I saw pictures of your wedding posted by a common friend. The pictures made me think two things simultaneously, one quite shallow, and the other worth pondering:

  1. If I were still your best friend, I would have advised against the size of your hair accessory. You would have taken my advice.
  2. I would have been happy to be there, but I’m just as happy not being there.

The second thought warrants elaboration. I have let most among our common circles assume that the reason we stopped being friends was my fault entirely. I guess that could be argued, because although it was you who burned bridges, from the moment I made the decision to begin dating your crush, I knew that you would interpret my actions as a betrayal you could not overlook. Never mind that he never reciprocated your feelings, and, more importantly, that you yourself were seeing someone else at the time (consequently, your husband now). That circumstance should have made our friendship survive my “betrayal.” It’s like how in Riverdale, when Veronica and Archie told Betty that they were dating, Betty was totally cool with it, because she was with Jughead.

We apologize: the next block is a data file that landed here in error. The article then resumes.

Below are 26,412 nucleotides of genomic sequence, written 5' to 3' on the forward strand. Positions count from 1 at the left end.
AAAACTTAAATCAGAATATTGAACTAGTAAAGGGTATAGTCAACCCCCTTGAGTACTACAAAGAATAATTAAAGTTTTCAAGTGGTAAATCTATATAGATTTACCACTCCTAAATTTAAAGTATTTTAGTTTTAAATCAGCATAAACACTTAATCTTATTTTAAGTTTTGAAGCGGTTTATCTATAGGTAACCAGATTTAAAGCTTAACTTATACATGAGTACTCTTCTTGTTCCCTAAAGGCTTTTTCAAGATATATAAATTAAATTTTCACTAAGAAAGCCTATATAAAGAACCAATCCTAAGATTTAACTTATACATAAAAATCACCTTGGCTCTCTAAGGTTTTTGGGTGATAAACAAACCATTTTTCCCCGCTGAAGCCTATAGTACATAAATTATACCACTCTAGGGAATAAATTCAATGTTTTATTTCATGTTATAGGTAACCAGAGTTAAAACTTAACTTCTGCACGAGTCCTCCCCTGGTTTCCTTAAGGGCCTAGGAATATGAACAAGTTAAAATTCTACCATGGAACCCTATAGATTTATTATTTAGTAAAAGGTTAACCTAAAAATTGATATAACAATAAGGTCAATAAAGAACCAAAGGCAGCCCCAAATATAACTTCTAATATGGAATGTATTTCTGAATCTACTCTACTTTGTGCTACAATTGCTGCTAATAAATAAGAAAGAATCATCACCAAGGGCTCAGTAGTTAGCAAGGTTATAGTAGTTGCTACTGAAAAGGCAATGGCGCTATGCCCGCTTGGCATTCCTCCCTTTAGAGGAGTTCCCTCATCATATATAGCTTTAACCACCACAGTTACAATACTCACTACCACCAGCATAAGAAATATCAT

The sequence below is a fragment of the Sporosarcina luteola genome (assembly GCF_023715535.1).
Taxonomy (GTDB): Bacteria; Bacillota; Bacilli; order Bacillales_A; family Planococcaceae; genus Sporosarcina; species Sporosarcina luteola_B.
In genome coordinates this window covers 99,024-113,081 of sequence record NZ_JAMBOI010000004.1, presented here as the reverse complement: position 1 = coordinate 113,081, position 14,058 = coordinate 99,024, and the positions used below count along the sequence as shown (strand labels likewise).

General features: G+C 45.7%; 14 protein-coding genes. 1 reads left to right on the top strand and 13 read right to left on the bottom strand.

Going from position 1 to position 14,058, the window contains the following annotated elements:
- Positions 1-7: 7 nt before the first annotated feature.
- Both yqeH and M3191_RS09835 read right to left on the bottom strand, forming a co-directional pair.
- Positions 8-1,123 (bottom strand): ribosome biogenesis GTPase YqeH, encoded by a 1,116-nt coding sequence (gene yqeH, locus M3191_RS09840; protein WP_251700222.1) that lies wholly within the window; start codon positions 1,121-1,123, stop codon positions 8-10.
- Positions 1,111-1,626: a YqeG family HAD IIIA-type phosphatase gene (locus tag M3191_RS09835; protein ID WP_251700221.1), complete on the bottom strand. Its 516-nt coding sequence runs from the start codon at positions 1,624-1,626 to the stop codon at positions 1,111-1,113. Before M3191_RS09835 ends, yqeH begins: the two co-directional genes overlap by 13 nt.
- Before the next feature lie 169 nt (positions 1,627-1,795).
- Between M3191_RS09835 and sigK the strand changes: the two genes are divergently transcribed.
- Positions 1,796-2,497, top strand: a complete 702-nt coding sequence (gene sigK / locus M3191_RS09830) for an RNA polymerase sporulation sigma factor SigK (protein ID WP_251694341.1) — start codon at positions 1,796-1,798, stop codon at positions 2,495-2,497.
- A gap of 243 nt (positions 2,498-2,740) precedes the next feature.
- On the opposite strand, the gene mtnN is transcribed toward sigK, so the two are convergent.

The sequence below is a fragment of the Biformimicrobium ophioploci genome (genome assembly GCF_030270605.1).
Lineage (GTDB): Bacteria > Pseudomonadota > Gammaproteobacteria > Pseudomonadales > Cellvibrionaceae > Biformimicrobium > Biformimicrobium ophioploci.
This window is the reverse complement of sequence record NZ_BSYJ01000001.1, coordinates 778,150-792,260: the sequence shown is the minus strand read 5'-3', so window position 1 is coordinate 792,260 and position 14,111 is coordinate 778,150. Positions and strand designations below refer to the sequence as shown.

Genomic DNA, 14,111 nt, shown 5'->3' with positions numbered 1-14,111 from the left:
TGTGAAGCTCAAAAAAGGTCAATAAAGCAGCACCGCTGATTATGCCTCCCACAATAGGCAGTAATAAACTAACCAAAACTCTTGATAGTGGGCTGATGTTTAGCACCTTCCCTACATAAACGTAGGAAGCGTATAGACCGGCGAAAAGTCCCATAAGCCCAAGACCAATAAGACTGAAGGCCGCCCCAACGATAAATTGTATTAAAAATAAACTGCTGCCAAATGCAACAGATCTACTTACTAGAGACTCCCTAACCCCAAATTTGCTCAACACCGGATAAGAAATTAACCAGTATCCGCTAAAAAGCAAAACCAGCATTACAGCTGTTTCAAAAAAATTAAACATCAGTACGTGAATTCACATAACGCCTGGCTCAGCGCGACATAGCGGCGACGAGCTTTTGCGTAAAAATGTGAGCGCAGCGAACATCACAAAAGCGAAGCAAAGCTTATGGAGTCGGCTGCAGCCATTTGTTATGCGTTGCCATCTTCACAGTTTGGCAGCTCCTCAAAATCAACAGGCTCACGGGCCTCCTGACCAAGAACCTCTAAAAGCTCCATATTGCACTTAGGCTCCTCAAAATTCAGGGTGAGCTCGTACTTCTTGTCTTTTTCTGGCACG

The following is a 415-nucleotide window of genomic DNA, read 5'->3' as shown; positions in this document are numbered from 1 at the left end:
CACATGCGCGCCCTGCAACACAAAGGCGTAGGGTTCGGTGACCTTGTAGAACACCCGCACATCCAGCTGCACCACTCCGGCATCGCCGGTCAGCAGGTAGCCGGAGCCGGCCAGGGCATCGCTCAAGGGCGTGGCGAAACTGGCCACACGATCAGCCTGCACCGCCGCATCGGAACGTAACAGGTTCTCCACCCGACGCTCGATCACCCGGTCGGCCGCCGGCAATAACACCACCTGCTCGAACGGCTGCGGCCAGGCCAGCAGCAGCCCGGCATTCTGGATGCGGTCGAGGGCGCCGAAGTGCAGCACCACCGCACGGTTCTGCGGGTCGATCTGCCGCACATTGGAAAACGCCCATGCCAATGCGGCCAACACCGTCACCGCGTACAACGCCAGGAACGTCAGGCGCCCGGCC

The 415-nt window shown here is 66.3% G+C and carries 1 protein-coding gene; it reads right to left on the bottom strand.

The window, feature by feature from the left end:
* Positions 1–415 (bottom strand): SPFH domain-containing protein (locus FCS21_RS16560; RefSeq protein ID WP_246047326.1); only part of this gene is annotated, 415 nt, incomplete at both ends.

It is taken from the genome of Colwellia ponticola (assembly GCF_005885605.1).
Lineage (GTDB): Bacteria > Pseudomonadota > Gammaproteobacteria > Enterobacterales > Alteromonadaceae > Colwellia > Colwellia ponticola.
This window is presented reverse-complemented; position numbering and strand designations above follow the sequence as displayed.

Alas, you chose not to remain friends. I believe that at the time, although you were very happy with your boyfriend, a part of you still clung to the possibility of ending up with “Archie.” Why else would our relationship have affected you so deeply? As long as he remained available, you were not ready to give your heart fully to anyone. But you would have been such a bad match. Opposites, much like the two of us.

I watched you harbor your feelings for so long, and I always knew as much as he did that you ending up with him would have spelled disaster. I watched you turn resentful as your feelings remained unreciprocated.